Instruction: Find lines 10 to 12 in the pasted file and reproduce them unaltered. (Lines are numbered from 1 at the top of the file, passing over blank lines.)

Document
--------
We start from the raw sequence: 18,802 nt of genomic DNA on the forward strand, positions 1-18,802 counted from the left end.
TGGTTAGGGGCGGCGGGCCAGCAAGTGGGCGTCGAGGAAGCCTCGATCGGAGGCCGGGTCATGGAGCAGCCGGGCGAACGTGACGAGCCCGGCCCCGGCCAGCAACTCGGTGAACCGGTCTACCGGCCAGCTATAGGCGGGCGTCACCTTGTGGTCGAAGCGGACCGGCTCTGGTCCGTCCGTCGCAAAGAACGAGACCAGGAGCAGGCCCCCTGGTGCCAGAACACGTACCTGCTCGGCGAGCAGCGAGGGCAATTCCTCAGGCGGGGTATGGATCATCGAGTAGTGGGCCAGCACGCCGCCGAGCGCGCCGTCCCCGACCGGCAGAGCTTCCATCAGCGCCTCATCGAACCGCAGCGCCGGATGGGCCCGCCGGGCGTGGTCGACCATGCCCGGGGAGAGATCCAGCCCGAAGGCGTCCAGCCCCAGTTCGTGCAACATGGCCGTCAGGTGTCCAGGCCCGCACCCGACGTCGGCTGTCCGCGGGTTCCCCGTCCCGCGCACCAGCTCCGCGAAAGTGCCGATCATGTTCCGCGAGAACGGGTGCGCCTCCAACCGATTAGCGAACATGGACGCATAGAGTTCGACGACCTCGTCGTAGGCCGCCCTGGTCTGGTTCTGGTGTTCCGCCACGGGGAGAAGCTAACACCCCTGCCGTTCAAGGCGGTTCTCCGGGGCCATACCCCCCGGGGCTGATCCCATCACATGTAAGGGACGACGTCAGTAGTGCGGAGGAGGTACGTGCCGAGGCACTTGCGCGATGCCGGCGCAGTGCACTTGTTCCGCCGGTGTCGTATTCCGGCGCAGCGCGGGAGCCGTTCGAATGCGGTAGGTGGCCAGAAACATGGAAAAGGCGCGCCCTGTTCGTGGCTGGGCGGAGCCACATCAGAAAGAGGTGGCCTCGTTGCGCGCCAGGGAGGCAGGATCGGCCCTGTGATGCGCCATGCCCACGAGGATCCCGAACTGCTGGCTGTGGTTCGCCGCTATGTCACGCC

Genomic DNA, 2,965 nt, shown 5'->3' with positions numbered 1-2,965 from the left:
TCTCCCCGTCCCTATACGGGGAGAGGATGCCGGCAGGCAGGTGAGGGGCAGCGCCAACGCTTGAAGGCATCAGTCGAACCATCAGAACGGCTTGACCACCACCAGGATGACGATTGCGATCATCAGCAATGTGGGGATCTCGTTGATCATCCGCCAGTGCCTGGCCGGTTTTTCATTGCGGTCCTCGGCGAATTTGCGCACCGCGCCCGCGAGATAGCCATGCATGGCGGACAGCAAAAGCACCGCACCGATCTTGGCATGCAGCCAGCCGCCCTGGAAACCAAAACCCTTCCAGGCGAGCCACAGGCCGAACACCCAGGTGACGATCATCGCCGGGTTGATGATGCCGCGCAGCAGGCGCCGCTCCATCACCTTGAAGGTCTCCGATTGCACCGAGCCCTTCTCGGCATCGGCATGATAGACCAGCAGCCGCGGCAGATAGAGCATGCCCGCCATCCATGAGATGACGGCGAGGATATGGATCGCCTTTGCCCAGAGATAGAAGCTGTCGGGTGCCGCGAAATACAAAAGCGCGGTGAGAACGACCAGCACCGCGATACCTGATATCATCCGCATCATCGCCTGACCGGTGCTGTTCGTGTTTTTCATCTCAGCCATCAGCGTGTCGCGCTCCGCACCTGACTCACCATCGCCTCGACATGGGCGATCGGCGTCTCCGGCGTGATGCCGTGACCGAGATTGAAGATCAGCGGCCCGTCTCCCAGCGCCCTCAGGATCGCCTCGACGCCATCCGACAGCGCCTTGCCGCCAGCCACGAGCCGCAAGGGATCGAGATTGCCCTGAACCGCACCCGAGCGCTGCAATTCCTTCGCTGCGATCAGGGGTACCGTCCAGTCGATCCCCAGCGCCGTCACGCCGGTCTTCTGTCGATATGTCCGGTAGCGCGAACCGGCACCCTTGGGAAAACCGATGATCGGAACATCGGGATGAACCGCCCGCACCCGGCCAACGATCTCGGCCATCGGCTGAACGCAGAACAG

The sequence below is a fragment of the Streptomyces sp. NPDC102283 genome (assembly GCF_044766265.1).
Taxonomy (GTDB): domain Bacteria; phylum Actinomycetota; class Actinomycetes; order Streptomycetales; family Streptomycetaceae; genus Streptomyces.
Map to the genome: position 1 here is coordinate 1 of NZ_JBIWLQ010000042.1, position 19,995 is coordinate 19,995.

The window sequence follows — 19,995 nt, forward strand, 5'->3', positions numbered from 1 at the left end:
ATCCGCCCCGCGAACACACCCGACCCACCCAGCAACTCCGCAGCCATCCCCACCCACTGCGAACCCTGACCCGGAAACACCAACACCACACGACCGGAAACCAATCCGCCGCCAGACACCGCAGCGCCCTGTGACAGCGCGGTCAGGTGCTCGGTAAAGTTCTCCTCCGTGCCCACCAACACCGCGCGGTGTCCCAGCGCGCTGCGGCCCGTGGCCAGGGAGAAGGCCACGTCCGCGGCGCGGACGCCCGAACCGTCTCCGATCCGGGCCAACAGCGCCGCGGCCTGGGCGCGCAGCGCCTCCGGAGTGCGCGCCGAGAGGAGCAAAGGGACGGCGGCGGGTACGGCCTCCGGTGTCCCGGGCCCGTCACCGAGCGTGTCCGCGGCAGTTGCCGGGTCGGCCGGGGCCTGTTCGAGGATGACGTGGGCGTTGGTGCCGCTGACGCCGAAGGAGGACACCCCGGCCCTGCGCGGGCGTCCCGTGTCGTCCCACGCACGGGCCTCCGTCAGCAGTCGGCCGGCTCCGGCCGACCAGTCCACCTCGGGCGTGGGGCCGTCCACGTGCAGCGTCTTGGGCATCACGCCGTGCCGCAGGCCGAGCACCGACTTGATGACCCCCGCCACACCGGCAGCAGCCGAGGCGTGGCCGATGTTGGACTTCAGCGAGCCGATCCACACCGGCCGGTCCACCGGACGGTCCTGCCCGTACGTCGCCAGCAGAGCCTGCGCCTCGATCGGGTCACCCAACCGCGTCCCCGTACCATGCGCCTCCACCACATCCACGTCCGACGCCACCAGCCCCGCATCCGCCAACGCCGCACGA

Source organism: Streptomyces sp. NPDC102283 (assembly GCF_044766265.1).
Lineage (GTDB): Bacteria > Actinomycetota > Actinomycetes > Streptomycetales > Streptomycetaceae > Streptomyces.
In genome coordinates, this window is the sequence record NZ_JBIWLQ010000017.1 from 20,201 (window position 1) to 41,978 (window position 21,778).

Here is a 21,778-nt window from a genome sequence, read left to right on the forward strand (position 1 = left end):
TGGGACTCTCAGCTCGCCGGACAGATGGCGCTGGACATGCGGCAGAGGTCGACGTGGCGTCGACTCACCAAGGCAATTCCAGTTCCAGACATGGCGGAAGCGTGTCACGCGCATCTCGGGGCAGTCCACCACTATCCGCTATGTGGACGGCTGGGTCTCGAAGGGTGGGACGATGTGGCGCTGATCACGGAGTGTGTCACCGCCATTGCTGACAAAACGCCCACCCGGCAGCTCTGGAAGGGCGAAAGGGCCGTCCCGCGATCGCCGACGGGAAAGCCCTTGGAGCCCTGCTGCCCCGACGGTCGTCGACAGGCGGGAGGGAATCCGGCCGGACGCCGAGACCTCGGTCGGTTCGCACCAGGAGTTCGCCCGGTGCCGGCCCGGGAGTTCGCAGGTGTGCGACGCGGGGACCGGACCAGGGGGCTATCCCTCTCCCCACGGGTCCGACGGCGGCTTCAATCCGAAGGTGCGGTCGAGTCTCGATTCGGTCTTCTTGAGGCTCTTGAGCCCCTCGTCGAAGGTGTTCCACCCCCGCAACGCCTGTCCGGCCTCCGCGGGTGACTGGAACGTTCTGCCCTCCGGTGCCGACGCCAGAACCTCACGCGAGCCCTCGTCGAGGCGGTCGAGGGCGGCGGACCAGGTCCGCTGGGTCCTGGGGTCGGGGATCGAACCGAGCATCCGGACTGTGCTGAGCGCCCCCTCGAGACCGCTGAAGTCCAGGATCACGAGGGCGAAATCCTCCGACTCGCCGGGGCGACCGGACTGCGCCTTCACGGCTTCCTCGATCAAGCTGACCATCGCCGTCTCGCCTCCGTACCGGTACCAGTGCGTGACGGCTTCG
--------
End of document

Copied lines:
Source organism: Streptomyces sp. NPDC102283 (assembly GCF_044766265.1).
Lineage (GTDB): Bacteria > Actinomycetota > Actinomycetes > Streptomycetales > Streptomycetaceae > Streptomyces.
In genome coordinates, this window is the sequence record NZ_JBIWLQ010000017.1 from 20,201 (window position 1) to 41,978 (window position 21,778).